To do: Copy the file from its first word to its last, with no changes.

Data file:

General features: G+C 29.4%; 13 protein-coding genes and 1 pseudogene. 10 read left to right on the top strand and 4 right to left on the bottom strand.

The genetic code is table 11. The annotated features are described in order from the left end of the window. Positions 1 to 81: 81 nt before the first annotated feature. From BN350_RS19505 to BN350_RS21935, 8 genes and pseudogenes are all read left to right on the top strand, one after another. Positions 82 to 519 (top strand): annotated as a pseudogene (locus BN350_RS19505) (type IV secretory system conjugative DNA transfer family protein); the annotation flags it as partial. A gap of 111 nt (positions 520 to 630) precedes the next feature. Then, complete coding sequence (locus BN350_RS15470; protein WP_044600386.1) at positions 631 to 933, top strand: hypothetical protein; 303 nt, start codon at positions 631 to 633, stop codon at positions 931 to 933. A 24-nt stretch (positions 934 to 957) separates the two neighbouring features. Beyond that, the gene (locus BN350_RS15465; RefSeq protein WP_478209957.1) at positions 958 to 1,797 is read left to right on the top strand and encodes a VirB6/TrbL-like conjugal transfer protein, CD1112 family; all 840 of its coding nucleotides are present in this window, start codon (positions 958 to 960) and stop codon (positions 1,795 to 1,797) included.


General features: G+C 29.4%; 13 protein-coding genes and 1 pseudogene. 10 read left to right on the top strand and 4 right to left on the bottom strand.

The genetic code is table 11. The annotated features are described in order from the left end of the window. Positions 1 to 81: 81 nt before the first annotated feature. From BN350_RS19505 to BN350_RS21935, 8 genes and pseudogenes are all read left to right on the top strand, one after another. Positions 82 to 519 (top strand): annotated as a pseudogene (locus BN350_RS19505) (type IV secretory system conjugative DNA transfer family protein); the annotation flags it as partial. A gap of 111 nt (positions 520 to 630) precedes the next feature. Then, complete coding sequence (locus BN350_RS15470; protein WP_044600386.1) at positions 631 to 933, top strand: hypothetical protein; 303 nt, start codon at positions 631 to 633, stop codon at positions 931 to 933. A 24-nt stretch (positions 934 to 957) separates the two neighbouring features. Beyond that, the gene (locus BN350_RS15465; RefSeq protein WP_478209957.1) at positions 958 to 1,797 is read left to right on the top strand and encodes a VirB6/TrbL-like conjugal transfer protein, CD1112 family; all 840 of its coding nucleotides are present in this window, start codon (positions 958 to 960) and stop codon (positions 1,795 to 1,797) included.